News & Information
New Drug Latches Onto Tumors and Prompts the Immune System to Fight Cancer
Published: May 19, 2021
For years cancer immunologist Daniel Vallera studied diseases associated with bone marrow transplants in mice. “It was very interesting, but there was something missing,” says Vallera, who wanted to translate the scientific discoveries he made in the laboratory into real world applications. So, in 2012 he established the Targeted Toxins Laboratory at the University of Minnesota with the goal of designing FDA compliant immune therapies and anti-cancer drugs.
When Vallera learned that another scientist, Jeffrey Miller, was trying to find a way to stimulate the immune system to better fight cancer, the two started working as a team. Together, they designed a drug that both linked cancer-killing immune cells to tumor cells as well as stimulated a burst in the production of additional immune cells. Because the drug attached itself to the tumor, this build-up of new immune cells occurred at the cancer site, achieving a much more potent immune response than previous drugs that stimulated immune cells throughout the body. The drug was designed to target acute myeloid leukemia cells but it could also be customized to target other cancers.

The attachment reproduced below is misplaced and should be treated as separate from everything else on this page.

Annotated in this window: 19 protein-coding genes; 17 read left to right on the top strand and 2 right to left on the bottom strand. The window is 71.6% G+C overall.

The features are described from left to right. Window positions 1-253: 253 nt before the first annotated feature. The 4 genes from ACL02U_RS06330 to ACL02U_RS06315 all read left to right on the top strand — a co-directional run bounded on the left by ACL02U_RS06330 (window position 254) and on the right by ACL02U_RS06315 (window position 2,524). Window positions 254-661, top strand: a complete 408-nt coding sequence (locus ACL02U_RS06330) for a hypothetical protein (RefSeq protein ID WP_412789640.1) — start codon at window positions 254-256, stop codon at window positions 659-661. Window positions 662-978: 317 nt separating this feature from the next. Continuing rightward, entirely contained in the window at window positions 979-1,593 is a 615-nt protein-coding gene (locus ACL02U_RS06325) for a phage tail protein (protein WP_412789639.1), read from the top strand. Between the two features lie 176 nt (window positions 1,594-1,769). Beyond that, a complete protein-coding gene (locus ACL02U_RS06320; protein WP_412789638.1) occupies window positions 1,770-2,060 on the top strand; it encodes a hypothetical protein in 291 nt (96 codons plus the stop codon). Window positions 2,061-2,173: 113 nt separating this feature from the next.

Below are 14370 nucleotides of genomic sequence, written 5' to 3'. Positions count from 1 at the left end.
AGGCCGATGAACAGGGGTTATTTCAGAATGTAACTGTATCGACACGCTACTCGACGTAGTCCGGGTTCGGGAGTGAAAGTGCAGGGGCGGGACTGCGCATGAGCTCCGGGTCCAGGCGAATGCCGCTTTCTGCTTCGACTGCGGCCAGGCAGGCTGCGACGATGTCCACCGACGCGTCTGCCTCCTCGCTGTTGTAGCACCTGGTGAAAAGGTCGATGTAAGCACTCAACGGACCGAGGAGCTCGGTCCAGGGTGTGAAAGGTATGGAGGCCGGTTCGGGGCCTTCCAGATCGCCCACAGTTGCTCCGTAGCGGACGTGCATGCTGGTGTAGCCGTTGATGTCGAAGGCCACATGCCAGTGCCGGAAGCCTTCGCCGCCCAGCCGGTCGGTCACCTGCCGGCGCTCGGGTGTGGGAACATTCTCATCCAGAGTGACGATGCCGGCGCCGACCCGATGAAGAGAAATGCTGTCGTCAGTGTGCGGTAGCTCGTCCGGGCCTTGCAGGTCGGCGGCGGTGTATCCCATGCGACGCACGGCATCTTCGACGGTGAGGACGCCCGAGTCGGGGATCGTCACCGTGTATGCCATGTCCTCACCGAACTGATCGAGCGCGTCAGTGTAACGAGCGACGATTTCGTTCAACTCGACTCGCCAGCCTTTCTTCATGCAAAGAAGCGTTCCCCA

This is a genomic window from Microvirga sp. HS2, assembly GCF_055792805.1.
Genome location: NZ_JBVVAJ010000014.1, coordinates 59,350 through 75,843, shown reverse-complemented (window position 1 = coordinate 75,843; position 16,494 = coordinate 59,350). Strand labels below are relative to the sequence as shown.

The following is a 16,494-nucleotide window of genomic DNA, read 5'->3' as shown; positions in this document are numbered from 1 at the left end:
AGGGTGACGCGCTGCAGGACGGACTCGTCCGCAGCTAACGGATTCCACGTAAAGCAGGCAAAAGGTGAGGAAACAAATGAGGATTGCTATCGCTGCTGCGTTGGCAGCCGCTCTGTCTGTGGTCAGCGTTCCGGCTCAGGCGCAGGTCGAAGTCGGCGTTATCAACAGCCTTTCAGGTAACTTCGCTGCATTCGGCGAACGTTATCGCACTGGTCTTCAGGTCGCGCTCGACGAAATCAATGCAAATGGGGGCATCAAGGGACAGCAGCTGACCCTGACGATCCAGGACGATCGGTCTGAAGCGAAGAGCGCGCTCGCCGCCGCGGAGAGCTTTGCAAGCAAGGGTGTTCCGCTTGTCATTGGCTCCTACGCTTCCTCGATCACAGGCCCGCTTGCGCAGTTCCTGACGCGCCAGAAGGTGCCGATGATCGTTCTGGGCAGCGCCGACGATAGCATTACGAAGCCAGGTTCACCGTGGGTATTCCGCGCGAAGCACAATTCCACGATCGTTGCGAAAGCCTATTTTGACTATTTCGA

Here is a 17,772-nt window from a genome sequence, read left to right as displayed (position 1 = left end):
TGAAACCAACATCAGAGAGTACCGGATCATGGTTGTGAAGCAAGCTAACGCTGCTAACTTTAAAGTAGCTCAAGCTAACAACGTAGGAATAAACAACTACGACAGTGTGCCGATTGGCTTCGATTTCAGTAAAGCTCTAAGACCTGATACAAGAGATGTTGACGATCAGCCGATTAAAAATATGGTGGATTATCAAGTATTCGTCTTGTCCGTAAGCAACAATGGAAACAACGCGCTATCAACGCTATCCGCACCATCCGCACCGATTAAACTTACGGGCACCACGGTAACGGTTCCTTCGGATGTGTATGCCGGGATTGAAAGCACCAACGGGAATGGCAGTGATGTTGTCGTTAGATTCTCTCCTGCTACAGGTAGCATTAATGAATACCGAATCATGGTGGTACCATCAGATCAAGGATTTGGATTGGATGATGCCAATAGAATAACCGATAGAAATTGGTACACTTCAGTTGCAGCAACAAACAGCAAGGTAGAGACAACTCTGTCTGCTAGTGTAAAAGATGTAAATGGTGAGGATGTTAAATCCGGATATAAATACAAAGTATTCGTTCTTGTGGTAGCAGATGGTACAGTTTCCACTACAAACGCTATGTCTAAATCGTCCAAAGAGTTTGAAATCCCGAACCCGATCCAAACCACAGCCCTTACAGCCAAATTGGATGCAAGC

Once designed, Vallera knew he wanted to make the drug available to cancer patients but he first needed funding to conduct animal studies to prove it was safe and effective. Funding he received from an NIH proof-of-concept grant from the University of Minnesota Research Evaluation and Commercialization Hub (MN-REACH) in 2016 helped his research team better understand their new drug and generate the data necessary to receive approval to test the drug in patients.
“REACH helped educate me so that I was able to decide that establishing my own company was something I didn't want to do at that time. It helped me to choose the right company.”